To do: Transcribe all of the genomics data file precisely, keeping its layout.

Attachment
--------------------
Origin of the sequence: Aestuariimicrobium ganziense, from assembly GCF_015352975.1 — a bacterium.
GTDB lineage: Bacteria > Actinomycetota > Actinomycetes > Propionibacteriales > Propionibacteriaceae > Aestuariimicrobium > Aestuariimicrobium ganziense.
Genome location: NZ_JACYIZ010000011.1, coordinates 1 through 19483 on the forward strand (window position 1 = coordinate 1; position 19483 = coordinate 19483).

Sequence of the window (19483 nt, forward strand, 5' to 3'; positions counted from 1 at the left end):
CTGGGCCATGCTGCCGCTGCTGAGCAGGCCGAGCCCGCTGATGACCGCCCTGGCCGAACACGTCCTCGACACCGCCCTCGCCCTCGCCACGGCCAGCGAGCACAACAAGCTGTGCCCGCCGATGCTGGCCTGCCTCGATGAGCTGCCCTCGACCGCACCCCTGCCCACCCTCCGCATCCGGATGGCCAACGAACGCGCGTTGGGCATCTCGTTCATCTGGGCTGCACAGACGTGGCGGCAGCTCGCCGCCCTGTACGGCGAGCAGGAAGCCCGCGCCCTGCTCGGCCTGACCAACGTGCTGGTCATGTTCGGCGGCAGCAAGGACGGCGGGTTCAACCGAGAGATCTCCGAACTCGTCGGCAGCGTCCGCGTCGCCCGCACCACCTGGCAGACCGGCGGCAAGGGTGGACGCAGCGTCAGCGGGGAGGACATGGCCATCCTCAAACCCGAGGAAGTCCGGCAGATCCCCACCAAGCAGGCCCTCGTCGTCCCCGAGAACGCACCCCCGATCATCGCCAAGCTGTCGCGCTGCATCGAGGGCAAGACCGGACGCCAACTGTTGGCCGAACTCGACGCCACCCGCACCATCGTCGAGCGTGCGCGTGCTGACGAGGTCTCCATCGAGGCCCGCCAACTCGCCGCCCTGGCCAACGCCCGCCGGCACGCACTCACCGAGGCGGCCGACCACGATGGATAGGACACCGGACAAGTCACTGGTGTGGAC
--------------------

Origin of the sequence: Aestuariimicrobium ganziense, from assembly GCF_015352975.1 — a bacterium.
GTDB lineage: Bacteria > Actinomycetota > Actinomycetes > Propionibacteriales > Propionibacteriaceae > Aestuariimicrobium > Aestuariimicrobium ganziense.
Genome location: NZ_JACYIZ010000011.1, coordinates 1 through 19483 on the forward strand (window position 1 = coordinate 1; position 19483 = coordinate 19483).

Sequence of the window (19483 nt, forward strand, 5' to 3'; positions counted from 1 at the left end):
CTGGGCCATGCTGCCGCTGCTGAGCAGGCCGAGCCCGCTGATGACCGCCCTGGCCGAACACGTCCTCGACACCGCCCTCGCCCTCGCCACGGCCAGCGAGCACAACAAGCTGTGCCCGCCGATGCTGGCCTGCCTCGATGAGCTGCCCTCGACCGCACCCCTGCCCACCCTCCGCATCCGGATGGCCAACGAACGCGCGTTGGGCATCTCGTTCATCTGGGCTGCACAGACGTGGCGGCAGCTCGCCGCCCTGTACGGCGAGCAGGAAGCCCGCGCCCTGCTCGGCCTGACCAACGTGCTGGTCATGTTCGGCGGCAGCAAGGACGGCGGGTTCAACCGAGAGATCTCCGAACTCGTCGGCAGCGTCCGCGTCGCCCGCACCACCTGGCAGACCGGCGGCAAGGGTGGACGCAGCGTCAGCGGGGAGGACATGGCCATCCTCAAACCCGAGGAAGTCCGGCAGATCCCCACCAAGCAGGCCCTCGTCGTCCCCGAGAACGCACCCCCGATCATCGCCAAGCTGTCGCGCTGCATCGAGGGCAAGACCGGACGCCAACTGTTGGCCGAACTCGACGCCACCCGCACCATCGTCGAGCGTGCGCGTGCTGACGAGGTCTCCATCGAGGCCCGCCAACTCGCCGCCCTGGCCAACGCCCGCCGGCACGCACTCACCGAGGCGGCCGACCACGATGGATAGGACACCGGACAAGTCACTGGTGTGGAC